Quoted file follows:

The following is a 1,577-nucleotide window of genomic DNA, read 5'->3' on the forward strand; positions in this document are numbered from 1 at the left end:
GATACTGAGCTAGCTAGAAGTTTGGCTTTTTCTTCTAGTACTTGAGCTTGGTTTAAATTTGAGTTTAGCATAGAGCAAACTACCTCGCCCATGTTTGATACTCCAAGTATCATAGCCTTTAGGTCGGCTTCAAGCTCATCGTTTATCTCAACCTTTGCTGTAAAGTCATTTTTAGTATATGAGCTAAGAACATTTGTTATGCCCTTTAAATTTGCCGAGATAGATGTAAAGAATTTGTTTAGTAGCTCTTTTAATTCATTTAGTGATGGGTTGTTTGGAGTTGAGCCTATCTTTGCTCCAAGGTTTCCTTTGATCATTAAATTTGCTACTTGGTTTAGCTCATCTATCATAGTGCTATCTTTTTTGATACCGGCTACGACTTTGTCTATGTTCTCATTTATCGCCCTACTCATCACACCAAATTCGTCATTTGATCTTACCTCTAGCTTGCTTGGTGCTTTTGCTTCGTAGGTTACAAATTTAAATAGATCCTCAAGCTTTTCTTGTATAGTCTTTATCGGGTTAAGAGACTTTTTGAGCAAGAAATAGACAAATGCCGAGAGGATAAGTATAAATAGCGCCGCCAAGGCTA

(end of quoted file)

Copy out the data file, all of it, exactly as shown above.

The following is a 1,577-nucleotide window of genomic DNA, read 5'->3' on the forward strand; positions in this document are numbered from 1 at the left end:
GATACTGAGCTAGCTAGAAGTTTGGCTTTTTCTTCTAGTACTTGAGCTTGGTTTAAATTTGAGTTTAGCATAGAGCAAACTACCTCGCCCATGTTTGATACTCCAAGTATCATAGCCTTTAGGTCGGCTTCAAGCTCATCGTTTATCTCAACCTTTGCTGTAAAGTCATTTTTAGTATATGAGCTAAGAACATTTGTTATGCCCTTTAAATTTGCCGAGATAGATGTAAAGAATTTGTTTAGTAGCTCTTTTAATTCATTTAGTGATGGGTTGTTTGGAGTTGAGCCTATCTTTGCTCCAAGGTTTCCTTTGATCATTAAATTTGCTACTTGGTTTAGCTCATCTATCATAGTGCTATCTTTTTTGATACCGGCTACGACTTTGTCTATGTTCTCATTTATCGCCCTACTCATCACACCAAATTCGTCATTTGATCTTACCTCTAGCTTGCTTGGTGCTTTTGCTTCGTAGGTTACAAATTTAAATAGATCCTCAAGCTTTTCTTGTATAGTCTTTATCGGGTTAAGAGACTTTTTGAGCAAGAAATAGACAAATGCCGAGAGGATAAGTATAAATAGCGCCGCCAAGGCTA